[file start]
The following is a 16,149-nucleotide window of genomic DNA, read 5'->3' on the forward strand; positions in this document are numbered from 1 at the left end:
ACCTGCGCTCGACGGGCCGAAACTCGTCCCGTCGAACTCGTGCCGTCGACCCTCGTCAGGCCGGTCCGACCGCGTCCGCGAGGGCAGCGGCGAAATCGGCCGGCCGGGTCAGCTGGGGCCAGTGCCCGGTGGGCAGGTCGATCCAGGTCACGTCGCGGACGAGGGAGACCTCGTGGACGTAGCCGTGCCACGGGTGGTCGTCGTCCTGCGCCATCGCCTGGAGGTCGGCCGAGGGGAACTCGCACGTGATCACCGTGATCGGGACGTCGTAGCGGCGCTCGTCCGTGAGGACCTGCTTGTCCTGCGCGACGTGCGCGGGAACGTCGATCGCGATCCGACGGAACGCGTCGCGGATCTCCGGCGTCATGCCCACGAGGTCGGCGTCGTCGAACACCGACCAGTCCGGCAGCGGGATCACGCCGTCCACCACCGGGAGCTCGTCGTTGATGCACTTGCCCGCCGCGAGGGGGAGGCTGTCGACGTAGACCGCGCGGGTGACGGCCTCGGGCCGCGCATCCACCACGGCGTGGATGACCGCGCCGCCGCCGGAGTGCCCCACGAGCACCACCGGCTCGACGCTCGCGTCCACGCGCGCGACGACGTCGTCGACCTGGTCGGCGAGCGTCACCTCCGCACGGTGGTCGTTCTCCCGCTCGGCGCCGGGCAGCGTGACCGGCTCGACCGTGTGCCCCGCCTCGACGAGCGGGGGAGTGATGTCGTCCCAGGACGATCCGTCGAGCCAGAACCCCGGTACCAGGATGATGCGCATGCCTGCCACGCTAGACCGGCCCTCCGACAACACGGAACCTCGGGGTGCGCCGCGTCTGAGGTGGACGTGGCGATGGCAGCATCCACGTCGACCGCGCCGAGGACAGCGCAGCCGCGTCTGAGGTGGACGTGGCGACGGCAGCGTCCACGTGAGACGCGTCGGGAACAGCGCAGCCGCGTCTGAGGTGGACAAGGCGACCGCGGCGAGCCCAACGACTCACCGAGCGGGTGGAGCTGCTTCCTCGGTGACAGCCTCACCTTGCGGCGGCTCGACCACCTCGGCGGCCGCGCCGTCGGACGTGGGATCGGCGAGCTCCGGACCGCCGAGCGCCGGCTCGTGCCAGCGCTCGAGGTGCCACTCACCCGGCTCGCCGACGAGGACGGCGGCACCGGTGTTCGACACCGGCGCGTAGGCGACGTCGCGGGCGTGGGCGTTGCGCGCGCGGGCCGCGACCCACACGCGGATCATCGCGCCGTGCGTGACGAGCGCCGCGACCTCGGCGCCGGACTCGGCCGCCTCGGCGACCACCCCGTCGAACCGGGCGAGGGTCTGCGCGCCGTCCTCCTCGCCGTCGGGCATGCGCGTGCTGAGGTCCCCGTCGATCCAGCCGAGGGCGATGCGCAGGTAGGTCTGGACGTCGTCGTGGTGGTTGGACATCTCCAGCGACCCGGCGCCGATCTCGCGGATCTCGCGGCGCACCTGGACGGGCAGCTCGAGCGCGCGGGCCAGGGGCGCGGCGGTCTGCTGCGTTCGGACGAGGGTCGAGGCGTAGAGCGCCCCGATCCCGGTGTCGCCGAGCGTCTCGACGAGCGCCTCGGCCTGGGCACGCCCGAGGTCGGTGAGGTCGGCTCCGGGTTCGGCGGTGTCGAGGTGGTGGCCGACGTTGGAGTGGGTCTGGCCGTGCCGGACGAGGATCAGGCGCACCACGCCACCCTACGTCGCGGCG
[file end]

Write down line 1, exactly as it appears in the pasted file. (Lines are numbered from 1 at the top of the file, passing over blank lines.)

The following is a 16,149-nucleotide window of genomic DNA, read 5'->3' on the forward strand; positions in this document are numbered from 1 at the left end: